It doesn’t seems like six weeks since I blogged about my reflections on 2010, which contained some personally important landmarks in my life. I’d like to take a different approach this time and look forward to 2012 rather than spend a lot of time looking back on a year which – for all sorts of reasons – was tough, extraordinary even, yet not as enjoyable. One reason why I have not blogged recently is because I have been absorbed in other matters and struggled to find the time to devote to writing (I can feel a new year’s resolution coming on here).

This is not to say some important things didn’t happen in 2011. I kept my job (which is positive), my wife lost hers in November and then was told she had got it back with a different organisation just before Christmas (negative then positive) and my little girl started school in September (life changing). Despite these things (and others), I will be quite glad to see the back of 2011 and look forward to a new year with optimism and hope.

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House prices hit home for Cornish MP

Cornwall’s house price problem hit the headlines again today, with news that local MP Stephen Gilbert can’t afford to buy a house in his constituency.

Mr Gilbert, MP for St Austell and Newquay, put his PR skills to good use by using his own circumstances to highlight the problems faced by locals who have no hope of saving for a 20% deposit in high value areas like Cornwall.

Is ‘self build’ the answer to our housing headache?

I remember the feeling as a reporter when I wrote about workers who were taking action over what they perceived to be bad wages, and would realise they were paid more than me.

I’m reminded of this today when I hear of measures aimed at helping young families onto the housing ladder and the need to address the country’s housing crisis. I am not debt ridden, or badly paid. But when Grant Shapps talks of young families who are caught in a pincer movement between the paucity of available credit, high housing prices and the substantial deposits needed to get decent mortgages, it feels like he could be talking about me.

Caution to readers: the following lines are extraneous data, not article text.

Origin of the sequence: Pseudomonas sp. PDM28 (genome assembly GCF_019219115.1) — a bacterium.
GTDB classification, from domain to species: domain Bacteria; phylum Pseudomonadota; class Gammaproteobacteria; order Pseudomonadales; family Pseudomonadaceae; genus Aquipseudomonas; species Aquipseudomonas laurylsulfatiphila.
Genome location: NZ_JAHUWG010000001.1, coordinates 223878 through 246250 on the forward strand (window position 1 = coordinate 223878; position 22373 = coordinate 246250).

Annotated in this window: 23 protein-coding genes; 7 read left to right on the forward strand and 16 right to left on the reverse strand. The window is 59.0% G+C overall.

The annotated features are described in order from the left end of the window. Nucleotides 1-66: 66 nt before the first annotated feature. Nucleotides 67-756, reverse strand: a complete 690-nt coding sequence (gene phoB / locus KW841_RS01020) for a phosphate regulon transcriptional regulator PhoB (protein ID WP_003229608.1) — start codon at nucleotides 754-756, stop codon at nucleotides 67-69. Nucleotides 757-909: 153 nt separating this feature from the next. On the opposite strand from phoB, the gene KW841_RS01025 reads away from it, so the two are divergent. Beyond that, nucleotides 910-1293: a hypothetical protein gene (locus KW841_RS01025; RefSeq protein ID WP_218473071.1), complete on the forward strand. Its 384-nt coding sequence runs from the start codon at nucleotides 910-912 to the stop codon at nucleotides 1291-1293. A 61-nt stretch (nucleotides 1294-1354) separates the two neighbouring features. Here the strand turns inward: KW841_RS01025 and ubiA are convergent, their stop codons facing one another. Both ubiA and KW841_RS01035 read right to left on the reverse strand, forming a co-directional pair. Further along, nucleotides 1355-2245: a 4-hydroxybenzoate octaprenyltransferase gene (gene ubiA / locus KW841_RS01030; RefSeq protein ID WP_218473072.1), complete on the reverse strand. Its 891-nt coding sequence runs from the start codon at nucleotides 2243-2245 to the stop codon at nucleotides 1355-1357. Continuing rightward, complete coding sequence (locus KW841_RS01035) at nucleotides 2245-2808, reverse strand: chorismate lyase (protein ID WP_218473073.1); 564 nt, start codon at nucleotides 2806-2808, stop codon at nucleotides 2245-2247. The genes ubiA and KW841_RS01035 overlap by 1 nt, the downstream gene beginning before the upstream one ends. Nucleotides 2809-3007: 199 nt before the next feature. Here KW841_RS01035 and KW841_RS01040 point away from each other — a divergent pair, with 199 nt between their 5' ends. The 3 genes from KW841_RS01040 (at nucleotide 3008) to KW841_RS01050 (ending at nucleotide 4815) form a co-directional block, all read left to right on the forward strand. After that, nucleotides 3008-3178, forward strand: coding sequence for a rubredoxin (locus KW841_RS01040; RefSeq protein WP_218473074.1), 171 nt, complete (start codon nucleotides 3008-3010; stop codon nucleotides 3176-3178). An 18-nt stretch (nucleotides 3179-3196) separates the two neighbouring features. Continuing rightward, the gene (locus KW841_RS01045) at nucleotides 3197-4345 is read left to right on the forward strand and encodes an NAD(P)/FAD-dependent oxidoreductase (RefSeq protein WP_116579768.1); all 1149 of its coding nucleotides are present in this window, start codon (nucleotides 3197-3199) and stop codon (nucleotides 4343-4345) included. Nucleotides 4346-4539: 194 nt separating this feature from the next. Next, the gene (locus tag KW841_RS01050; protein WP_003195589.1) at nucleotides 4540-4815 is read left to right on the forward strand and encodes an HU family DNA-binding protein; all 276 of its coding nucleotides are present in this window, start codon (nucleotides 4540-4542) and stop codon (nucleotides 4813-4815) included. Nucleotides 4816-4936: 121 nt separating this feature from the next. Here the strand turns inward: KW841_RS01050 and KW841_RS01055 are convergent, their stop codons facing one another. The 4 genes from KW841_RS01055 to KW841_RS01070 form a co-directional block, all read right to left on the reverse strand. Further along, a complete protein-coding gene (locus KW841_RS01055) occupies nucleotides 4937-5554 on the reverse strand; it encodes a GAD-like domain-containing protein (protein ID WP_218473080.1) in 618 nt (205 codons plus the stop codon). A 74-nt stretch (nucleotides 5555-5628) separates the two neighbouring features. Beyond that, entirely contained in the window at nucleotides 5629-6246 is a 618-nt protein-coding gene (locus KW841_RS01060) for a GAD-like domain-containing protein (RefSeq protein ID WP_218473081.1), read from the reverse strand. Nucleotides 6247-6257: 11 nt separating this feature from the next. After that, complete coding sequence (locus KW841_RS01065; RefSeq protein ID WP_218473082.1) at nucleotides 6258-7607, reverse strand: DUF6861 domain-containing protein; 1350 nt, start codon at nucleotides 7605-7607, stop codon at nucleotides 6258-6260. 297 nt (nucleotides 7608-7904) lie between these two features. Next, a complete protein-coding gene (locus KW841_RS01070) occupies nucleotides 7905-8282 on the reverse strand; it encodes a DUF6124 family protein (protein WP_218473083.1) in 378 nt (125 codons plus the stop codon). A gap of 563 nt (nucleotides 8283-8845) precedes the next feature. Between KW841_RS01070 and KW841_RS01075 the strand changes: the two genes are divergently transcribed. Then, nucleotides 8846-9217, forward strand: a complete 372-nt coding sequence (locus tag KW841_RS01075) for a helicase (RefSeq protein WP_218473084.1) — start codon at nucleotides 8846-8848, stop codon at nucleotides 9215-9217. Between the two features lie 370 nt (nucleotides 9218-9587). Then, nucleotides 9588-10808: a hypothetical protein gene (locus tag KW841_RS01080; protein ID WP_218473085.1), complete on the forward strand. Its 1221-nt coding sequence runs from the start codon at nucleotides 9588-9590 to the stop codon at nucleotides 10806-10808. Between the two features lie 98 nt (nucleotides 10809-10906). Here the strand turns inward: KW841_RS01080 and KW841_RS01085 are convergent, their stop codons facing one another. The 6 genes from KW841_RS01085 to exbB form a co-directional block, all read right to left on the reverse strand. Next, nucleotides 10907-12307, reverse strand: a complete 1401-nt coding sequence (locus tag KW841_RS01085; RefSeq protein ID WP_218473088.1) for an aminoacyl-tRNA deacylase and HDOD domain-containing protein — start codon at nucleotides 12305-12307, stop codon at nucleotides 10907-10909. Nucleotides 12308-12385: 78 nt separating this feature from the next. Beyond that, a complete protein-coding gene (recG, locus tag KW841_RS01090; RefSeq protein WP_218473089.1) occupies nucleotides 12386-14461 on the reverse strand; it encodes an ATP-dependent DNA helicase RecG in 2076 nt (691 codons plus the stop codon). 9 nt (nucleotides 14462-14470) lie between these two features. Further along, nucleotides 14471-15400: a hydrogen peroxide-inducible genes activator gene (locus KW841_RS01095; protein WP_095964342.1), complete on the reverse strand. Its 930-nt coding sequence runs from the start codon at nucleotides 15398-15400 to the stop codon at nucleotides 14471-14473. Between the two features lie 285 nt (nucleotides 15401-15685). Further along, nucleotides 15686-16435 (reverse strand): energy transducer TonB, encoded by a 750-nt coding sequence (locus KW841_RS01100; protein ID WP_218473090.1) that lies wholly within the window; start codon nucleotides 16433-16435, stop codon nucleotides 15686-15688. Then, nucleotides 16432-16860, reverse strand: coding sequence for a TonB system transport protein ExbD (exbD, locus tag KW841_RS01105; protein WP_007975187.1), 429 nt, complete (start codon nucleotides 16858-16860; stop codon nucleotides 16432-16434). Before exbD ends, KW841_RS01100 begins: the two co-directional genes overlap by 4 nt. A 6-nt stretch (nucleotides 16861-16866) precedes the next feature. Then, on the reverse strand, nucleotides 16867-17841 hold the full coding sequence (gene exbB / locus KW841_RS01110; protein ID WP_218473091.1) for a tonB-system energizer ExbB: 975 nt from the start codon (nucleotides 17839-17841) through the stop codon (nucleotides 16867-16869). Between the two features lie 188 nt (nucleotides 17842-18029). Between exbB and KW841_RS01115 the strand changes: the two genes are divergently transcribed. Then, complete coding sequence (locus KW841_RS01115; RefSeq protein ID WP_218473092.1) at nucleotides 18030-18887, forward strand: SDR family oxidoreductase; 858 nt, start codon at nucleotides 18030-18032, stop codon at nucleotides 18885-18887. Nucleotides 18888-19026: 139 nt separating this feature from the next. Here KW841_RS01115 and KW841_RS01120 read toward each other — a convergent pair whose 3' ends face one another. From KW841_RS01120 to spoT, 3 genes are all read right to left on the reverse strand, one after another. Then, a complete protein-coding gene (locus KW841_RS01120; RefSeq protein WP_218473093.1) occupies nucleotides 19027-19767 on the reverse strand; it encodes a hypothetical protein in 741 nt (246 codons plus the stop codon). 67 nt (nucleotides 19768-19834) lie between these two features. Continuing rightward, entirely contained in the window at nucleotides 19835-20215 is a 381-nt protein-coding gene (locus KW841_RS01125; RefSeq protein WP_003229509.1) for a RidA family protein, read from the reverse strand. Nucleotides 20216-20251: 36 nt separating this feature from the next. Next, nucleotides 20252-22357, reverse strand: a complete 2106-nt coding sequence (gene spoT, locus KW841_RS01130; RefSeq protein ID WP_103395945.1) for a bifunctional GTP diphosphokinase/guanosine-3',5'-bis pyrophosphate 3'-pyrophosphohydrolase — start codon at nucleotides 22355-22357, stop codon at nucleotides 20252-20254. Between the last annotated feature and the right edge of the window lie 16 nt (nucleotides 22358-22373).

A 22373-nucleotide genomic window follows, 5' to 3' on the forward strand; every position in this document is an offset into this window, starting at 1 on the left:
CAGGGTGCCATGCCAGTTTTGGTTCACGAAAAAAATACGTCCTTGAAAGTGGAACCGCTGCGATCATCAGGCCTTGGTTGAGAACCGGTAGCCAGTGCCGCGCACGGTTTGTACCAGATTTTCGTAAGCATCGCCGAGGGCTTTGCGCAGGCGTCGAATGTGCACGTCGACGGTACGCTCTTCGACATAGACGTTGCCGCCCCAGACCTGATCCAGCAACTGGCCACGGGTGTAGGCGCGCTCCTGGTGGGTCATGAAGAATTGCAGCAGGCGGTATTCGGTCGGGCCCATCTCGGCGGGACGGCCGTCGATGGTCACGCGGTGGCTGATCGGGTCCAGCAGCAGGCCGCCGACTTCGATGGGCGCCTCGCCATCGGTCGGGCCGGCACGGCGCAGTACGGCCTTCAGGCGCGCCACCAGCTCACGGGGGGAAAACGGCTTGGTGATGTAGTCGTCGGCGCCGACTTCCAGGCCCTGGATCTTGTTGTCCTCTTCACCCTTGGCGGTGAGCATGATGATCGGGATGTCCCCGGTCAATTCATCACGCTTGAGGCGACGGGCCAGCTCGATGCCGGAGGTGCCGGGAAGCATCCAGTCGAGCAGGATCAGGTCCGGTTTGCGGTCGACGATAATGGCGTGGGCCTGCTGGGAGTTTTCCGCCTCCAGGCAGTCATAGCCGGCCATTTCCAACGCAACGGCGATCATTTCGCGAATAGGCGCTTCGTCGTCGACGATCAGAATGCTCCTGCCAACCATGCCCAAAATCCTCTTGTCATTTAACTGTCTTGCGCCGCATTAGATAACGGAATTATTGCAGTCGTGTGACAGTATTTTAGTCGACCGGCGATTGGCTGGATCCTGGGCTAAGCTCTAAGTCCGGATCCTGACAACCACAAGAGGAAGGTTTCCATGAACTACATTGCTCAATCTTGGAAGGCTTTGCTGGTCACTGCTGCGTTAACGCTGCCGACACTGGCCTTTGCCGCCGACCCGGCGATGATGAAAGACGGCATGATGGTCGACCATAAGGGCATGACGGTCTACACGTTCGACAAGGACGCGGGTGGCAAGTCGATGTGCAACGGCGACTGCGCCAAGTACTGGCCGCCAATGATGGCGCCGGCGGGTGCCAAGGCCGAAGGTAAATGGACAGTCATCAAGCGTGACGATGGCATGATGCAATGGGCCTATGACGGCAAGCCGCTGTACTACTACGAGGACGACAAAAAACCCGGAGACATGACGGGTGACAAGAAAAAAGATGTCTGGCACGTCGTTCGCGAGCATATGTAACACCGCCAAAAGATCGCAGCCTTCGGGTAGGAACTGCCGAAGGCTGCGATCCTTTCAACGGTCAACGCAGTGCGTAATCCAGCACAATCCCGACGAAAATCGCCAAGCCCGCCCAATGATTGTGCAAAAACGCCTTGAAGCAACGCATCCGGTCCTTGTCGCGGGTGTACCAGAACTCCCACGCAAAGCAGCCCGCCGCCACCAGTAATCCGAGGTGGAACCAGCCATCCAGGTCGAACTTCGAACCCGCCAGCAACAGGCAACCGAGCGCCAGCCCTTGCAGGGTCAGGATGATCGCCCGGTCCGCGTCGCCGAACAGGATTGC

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Housing stability a massive challenge

Housing minister Grant Shapps

Housing Minister Grant Shapps’ pledge in The Observer to deliver some stability to Britain’s housing market will come as welcome news to millions of people who can not afford to get a foot on the ladder.

In making the case for a cultural shift in the way Britons view their property investment, Mr Shapps is stating what many people who do not own their home have been aware of for years: that the current status quo should not be allowed to continue.

The facts in the South West, which has some of the highest house prices and lowest household incomes of any area in the country, are stark. In some areas, house prices are more than 15 times the average annual salary. Holding down two jobs is clearly not going to be enough in this case; 12 may just about do it.

I welcome the recognition that house prices can not be allowed to sky-rocket as they have done in the past, even if it is acknowledged that the Government can not set the cost of home ownership in this country. There are other elements to this complex issue, however. A focus on increasing and diversifying supply, creating a well-regulated and effective private rental sector as an alternative to home ownership and improving access to mortgage finance can all help in this area.

That’s a big set of challenges, but I know plenty of people in the sector who are up for playing their part in addressing them.